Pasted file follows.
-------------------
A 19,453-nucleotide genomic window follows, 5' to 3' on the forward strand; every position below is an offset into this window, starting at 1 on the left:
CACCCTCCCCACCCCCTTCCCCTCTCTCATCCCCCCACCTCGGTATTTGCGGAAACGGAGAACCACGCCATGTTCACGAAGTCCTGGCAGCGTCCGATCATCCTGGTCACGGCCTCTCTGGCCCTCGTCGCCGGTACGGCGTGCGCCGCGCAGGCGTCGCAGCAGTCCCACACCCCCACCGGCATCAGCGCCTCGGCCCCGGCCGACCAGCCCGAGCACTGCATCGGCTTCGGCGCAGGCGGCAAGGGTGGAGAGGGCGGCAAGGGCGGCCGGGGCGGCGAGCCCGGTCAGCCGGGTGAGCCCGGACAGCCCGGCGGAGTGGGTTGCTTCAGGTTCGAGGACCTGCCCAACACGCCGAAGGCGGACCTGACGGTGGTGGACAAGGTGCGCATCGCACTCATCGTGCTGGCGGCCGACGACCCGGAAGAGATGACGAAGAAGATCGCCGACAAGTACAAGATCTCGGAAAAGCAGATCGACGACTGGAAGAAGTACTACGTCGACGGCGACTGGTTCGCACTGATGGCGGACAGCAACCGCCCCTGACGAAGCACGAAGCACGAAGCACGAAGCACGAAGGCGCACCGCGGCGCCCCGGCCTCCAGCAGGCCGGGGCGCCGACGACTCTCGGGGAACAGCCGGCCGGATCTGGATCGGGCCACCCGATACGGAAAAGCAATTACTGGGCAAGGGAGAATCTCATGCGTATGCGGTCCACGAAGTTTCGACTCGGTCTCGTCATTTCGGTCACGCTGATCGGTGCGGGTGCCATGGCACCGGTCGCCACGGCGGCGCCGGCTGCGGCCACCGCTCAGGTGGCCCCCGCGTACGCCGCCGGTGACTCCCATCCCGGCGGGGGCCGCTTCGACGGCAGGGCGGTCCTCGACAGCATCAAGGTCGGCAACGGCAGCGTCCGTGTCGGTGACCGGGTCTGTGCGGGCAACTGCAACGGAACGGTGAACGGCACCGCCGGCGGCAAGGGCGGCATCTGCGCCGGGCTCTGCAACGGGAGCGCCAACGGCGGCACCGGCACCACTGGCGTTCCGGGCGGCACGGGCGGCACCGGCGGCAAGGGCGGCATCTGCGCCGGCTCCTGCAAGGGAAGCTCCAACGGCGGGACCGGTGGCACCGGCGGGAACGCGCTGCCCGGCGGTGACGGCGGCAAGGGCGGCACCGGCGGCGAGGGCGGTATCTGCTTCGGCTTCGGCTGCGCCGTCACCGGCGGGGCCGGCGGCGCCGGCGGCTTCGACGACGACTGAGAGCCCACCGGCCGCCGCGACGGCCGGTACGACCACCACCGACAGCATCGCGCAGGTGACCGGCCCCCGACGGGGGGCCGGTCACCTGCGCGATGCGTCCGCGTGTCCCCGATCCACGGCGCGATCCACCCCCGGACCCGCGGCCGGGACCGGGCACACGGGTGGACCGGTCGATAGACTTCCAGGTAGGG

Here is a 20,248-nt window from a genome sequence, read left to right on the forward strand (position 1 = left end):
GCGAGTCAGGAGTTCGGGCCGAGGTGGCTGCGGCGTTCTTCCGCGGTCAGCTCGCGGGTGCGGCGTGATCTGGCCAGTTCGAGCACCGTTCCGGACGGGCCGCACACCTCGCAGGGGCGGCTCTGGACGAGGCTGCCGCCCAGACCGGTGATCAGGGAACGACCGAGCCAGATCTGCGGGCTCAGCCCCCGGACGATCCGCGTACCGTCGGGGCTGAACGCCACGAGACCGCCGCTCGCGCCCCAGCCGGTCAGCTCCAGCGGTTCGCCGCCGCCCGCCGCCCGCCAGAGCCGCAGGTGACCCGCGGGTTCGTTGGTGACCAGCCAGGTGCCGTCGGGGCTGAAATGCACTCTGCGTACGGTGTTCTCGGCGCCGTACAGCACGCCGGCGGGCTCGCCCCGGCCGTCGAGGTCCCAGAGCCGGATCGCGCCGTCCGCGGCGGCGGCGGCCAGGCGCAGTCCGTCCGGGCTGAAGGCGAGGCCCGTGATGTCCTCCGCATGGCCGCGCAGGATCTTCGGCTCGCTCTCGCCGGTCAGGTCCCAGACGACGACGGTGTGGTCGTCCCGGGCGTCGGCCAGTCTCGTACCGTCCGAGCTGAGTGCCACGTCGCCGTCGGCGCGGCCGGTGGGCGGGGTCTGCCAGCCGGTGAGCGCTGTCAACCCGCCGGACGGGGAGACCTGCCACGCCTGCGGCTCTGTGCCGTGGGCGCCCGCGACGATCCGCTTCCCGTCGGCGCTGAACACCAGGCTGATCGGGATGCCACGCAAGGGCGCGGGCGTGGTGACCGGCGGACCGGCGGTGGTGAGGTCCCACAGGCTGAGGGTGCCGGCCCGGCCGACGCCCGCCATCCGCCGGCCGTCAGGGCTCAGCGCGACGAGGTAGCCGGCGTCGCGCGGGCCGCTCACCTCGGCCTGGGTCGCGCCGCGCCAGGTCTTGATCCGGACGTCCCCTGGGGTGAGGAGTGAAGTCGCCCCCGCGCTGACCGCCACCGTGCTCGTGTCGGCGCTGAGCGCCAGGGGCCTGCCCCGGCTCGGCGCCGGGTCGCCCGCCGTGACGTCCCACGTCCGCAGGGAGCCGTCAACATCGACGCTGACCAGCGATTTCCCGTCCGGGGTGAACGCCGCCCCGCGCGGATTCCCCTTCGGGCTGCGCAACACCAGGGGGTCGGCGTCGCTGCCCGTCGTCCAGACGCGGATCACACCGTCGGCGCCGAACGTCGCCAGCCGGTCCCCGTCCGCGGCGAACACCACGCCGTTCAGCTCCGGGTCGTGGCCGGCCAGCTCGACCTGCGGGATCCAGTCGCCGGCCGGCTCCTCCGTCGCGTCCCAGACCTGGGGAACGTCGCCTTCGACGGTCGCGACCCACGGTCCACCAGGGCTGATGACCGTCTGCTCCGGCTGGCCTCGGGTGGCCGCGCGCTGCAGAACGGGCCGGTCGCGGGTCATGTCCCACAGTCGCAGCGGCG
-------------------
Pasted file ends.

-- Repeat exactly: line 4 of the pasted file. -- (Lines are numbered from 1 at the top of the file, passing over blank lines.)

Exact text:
GCGAGTCAGGAGTTCGGGCCGAGGTGGCTGCGGCGTTCTTCCGCGGTCAGCTCGCGGGTGCGGCGTGATCTGGCCAGTTCGAGCACCGTTCCGGACGGGCCGCACACCTCGCAGGGGCGGCTCTGGACGAGGCTGCCGCCCAGACCGGTGATCAGGGAACGACCGAGCCAGATCTGCGGGCTCAGCCCCCGGACGATCCGCGTACCGTCGGGGCTGAACGCCACGAGACCGCCGCTCGCGCCCCAGCCGGTCAGCTCCAGCGGTTCGCCGCCGCCCGCCGCCCGCCAGAGCCGCAGGTGACCCGCGGGTTCGTTGGTGACCAGCCAGGTGCCGTCGGGGCTGAAATGCACTCTGCGTACGGTGTTCTCGGCGCCGTACAGCACGCCGGCGGGCTCGCCCCGGCCGTCGAGGTCCCAGAGCCGGATCGCGCCGTCCGCGGCGGCGGCGGCCAGGCGCAGTCCGTCCGGGCTGAAGGCGAGGCCCGTGATGTCCTCCGCATGGCCGCGCAGGATCTTCGGCTCGCTCTCGCCGGTCAGGTCCCAGACGACGACGGTGTGGTCGTCCCGGGCGTCGGCCAGTCTCGTACCGTCCGAGCTGAGTGCCACGTCGCCGTCGGCGCGGCCGGTGGGCGGGGTCTGCCAGCCGGTGAGCGCTGTCAACCCGCCGGACGGGGAGACCTGCCACGCCTGCGGCTCTGTGCCGTGGGCGCCCGCGACGATCCGCTTCCCGTCGGCGCTGAACACCAGGCTGATCGGGATGCCACGCAAGGGCGCGGGCGTGGTGACCGGCGGACCGGCGGTGGTGAGGTCCCACAGGCTGAGGGTGCCGGCCCGGCCGACGCCCGCCATCCGCCGGCCGTCAGGGCTCAGCGCGACGAGGTAGCCGGCGTCGCGCGGGCCGCTCACCTCGGCCTGGGTCGCGCCGCGCCAGGTCTTGATCCGGACGTCCCCTGGGGTGAGGAGTGAAGTCGCCCCCGCGCTGACCGCCACCGTGCTCGTGTCGGCGCTGAGCGCCAGGGGCCTGCCCCGGCTCGGCGCCGGGTCGCCCGCCGTGACGTCCCACGTCCGCAGGGAGCCGTCAACATCGACGCTGACCAGCGATTTCCCGTCCGGGGTGAACGCCGCCCCGCGCGGATTCCCCTTCGGGCTGCGCAACACCAGGGGGTCGGCGTCGCTGCCCGTCGTCCAGACGCGGATCACACCGTCGGCGCCGAACGTCGCCAGCCGGTCCCCGTCCGCGGCGAACACCACGCCGTTCAGCTCCGGGTCGTGGCCGGCCAGCTCGACCTGCGGGATCCAGTCGCCGGCCGGCTCCTCCGTCGCGTCCCAGACCTGGGGAACGTCGCCTTCGACGGTCGCGACCCACGGTCCACCAGGGCTGATGACCGTCTGCTCCGGCTGGCCTCGGGTGGCCGCGCGCTGCAGAACGGGCCGGTCGCGGGTCATGTCCCACAGTCGCAGCGGCG